"These [initiatives] are examples of people frustrated with the consequences and trade-offs forced by economic prosperity," said Randall Crane, a professor at UCLA's School of Public Affairs. Proposition 13, the 1978 measure that limited increases in the state's property taxes, "gives local governments no real discretion over their revenues except through land use planning toward commercial, sales-tax-generating development," he said.
"It has really distorted planning for community building, jobs and livability," said Stephanie Pincetl, a researcher at UCLA's Institute of the Environment.
Indeed, Proposition 13 exacerbated the long-standing pressure on elected officials to make development their priority. The constant search for revenue, prosperity and jobs -- in other words, growth -- explains in large part why Southern California looks the way it does: sprawly, congested and polluted. It also explains, Pincetl said, the Los Angeles City Council's initial reluctance to accept Griffith J. Griffith's 1896 gift of Griffith Park: It would take too much land away from development.
Ballot measures intended to control or manage growth typically encounter stiff opposition from the building industry and chambers of commerce. Even when measures succeed, Pincetl said, they are "virtually futile" given the region's multiple jurisdictions and varying needs. Communities "can't control what's going on next door," she said.
But community activists are determined to have a voice in matters that they say affect their quality of life.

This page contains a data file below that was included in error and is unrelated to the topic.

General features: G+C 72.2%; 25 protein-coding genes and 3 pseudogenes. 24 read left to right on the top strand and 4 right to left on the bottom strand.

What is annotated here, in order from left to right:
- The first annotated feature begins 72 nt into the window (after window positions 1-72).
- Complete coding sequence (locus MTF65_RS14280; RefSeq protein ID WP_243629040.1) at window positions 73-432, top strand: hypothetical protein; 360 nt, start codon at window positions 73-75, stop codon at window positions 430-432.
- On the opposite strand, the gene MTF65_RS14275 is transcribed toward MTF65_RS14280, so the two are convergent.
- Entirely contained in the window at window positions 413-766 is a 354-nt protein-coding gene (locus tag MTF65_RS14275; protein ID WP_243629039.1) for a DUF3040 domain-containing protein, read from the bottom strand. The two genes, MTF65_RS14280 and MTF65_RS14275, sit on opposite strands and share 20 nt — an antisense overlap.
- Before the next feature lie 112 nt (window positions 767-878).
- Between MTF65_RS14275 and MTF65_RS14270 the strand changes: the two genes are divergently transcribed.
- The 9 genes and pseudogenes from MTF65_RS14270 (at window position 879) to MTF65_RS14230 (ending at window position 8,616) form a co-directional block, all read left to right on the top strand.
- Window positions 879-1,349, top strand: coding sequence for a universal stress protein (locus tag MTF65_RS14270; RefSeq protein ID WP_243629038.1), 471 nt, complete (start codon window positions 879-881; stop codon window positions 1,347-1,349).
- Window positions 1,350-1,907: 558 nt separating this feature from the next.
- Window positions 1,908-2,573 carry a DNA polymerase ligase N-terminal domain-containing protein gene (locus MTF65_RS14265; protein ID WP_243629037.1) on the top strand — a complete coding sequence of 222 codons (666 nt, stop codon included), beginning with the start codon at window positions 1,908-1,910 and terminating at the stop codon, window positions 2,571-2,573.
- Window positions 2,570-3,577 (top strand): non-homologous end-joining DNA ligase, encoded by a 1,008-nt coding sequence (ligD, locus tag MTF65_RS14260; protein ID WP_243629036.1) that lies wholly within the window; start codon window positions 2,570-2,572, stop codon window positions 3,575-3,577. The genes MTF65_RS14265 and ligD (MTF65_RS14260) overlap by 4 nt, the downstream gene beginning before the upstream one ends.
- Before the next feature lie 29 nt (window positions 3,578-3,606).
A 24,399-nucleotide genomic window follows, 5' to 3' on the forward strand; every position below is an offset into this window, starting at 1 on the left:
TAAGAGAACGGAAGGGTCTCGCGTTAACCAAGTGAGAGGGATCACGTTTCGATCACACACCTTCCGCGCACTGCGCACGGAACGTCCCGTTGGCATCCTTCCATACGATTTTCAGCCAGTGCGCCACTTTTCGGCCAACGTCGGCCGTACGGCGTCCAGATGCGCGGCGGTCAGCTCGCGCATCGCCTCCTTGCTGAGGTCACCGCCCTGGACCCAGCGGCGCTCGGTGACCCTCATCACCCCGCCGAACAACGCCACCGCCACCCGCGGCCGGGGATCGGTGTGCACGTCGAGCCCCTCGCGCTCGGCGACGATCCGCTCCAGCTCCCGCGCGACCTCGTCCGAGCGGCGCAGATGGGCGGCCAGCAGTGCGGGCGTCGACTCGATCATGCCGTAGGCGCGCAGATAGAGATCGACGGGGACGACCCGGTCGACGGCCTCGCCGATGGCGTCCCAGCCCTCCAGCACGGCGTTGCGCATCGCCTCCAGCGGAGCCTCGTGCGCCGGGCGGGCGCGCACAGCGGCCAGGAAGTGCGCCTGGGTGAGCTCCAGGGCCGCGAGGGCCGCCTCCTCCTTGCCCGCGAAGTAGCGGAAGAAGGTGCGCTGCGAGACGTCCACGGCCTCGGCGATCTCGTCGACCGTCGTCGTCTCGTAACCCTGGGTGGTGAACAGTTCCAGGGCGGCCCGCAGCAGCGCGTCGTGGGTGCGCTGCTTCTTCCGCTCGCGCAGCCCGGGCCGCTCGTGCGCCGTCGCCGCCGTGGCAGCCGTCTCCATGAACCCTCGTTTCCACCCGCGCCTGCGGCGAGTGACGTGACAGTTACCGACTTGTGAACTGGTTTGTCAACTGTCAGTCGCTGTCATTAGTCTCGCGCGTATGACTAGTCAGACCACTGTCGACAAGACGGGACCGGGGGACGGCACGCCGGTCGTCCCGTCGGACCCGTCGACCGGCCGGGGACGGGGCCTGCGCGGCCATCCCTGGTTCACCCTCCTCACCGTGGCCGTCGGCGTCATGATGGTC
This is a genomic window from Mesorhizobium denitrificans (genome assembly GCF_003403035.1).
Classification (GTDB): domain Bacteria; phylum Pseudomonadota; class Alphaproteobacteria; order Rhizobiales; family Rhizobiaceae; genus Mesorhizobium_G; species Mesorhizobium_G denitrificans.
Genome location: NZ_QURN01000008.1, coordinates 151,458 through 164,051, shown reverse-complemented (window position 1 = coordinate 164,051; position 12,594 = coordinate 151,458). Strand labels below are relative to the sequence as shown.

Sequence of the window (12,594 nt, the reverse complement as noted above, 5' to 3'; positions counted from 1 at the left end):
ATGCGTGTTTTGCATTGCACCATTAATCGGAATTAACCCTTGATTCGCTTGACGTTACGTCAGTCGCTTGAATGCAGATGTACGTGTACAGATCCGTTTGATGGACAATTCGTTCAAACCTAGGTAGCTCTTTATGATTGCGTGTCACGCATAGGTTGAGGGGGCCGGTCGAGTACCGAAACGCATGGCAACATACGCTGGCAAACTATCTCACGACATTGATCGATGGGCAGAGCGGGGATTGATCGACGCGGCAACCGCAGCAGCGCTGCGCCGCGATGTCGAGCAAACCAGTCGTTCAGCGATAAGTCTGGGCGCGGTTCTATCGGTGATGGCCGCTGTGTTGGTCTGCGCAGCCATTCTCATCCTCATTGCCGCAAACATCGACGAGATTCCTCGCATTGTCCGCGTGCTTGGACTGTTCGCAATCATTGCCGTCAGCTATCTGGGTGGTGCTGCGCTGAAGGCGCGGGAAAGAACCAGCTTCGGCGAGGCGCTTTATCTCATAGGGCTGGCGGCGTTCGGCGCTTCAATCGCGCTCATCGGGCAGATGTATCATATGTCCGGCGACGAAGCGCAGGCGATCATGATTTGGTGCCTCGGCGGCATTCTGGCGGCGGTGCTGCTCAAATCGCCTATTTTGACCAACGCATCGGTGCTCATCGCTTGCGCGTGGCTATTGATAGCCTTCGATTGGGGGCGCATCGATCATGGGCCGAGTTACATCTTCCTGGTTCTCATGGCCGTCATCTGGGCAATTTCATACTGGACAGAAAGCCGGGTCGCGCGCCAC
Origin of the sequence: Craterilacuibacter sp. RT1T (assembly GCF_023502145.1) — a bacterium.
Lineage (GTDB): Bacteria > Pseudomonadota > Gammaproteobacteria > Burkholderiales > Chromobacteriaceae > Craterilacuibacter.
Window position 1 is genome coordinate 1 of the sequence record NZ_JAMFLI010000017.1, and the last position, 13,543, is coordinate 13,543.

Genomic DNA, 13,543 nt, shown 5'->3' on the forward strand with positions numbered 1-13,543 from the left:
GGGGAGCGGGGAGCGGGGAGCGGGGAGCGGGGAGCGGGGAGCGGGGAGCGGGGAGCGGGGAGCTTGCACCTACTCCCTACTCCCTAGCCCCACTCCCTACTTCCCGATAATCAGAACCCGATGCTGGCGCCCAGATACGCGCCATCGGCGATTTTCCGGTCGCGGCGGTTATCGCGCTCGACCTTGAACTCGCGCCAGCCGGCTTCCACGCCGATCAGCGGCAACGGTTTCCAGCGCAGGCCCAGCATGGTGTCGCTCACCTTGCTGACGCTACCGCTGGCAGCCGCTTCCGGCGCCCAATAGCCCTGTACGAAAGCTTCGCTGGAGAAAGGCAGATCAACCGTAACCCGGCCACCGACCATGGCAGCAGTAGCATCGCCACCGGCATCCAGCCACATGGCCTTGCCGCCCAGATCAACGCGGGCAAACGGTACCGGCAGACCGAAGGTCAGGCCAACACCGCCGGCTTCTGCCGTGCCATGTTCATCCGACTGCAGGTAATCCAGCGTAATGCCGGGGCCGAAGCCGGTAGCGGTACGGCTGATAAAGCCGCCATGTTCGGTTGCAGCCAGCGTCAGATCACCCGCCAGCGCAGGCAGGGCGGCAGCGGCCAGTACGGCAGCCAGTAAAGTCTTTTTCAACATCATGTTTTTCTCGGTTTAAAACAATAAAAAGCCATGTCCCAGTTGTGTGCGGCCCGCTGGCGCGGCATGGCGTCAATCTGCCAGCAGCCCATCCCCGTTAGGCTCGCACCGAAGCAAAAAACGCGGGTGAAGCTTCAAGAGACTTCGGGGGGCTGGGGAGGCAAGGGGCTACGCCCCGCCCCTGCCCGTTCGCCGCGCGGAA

"Developers and their friends at City Hall want you to believe that runaway commercial development is good for our city," the measure's backers say in their arguments for the measure. "Big developers make huge profits in our city, while residents get stuck with -- and pay for -- the huge traffic mess they create."
Opponents -- including an odd-bedfellows alliance of businesses, developers, renters' rights advocates, environmentalists, preservationists and the school board president -- kicked off a campaign against the initiative at a rally Wednesday. They say it would limit the city's ability to collect revenue for schools, fire and police departments and other social services and to promote mixed-use projects and transit-oriented development with housing and shopping.
"RIFT is so full of loopholes that the damage it will do to the city will be felt for years to come," said Terry O'Day, co-chair of the opposition campaign and executive director of Environment Now.
The measure would limit new development of offices, hotels and stores to 75,000 square feet a year, about half the current rate. The Santa Monica Coalition for a Livable City, the group behind the measure, said schools, hospitals, low-income housing and other vital community-serving projects would be exempt.
Although the measure's supporters invoke traffic as their key motivator, the initiative does not directly propose solutions to existing traffic problems. Rather, it aims to curb future commercial development that proponents say would exacerbate conditions on the city's already congested streets.